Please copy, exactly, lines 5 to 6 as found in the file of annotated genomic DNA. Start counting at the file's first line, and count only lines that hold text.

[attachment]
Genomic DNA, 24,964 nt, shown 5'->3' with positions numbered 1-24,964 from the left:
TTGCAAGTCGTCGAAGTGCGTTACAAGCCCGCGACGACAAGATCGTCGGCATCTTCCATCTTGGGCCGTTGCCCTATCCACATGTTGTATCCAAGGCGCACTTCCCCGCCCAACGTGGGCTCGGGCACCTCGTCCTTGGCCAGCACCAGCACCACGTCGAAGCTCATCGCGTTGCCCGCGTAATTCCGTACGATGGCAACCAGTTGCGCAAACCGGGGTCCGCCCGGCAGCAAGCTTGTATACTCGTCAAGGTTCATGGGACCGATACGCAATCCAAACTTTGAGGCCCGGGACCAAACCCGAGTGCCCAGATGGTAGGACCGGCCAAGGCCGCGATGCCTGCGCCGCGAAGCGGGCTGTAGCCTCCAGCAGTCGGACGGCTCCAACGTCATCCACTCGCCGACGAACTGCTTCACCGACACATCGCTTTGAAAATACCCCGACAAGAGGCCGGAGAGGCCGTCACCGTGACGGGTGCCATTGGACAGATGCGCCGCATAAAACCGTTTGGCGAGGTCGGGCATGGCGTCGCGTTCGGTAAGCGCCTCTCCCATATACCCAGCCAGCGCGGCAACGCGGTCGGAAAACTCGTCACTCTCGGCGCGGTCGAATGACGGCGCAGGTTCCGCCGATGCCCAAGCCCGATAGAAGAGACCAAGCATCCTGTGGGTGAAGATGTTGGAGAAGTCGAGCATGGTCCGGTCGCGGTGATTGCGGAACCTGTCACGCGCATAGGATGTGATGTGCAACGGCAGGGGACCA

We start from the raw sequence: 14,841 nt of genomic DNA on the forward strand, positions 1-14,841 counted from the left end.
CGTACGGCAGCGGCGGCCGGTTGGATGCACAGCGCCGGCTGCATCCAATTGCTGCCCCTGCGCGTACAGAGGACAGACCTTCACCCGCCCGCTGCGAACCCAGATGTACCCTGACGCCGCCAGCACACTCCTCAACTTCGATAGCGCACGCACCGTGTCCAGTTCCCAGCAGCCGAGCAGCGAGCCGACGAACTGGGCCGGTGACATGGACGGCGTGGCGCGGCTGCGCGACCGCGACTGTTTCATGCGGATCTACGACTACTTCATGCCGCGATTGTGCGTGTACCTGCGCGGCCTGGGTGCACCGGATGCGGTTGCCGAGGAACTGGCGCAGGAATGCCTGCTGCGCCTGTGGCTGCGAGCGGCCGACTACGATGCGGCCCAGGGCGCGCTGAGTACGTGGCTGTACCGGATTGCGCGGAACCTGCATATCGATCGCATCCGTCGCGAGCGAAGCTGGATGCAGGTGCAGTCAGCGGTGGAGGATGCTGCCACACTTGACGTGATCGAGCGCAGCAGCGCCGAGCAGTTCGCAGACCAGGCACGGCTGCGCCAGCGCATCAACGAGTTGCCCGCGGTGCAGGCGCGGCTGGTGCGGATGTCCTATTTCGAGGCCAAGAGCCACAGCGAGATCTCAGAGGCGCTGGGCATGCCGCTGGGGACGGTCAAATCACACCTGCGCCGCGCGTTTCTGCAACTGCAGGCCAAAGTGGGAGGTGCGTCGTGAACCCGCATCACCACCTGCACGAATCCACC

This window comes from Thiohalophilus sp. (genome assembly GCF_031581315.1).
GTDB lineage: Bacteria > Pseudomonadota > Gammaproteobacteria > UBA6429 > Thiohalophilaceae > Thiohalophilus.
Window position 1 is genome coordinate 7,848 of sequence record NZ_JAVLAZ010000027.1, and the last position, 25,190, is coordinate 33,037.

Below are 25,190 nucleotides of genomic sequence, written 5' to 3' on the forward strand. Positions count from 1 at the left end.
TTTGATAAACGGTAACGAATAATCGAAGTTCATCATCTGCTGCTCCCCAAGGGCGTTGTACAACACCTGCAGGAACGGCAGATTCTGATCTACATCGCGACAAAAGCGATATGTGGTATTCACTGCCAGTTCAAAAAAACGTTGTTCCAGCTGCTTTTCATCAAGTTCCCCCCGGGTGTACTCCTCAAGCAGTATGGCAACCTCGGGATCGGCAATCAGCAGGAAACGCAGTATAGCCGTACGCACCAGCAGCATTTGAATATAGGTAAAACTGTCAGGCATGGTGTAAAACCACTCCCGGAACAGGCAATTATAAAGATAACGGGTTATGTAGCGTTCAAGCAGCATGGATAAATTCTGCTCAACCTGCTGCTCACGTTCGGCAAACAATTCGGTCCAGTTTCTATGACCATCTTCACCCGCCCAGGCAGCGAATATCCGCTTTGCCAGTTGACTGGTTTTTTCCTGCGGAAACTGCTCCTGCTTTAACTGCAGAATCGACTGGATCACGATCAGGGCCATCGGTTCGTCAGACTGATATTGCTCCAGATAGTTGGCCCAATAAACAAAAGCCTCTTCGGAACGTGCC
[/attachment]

This window comes from Thiohalophilus sp. (genome assembly GCF_031581315.1).
GTDB lineage: Bacteria > Pseudomonadota > Gammaproteobacteria > UBA6429 > Thiohalophilaceae > Thiohalophilus.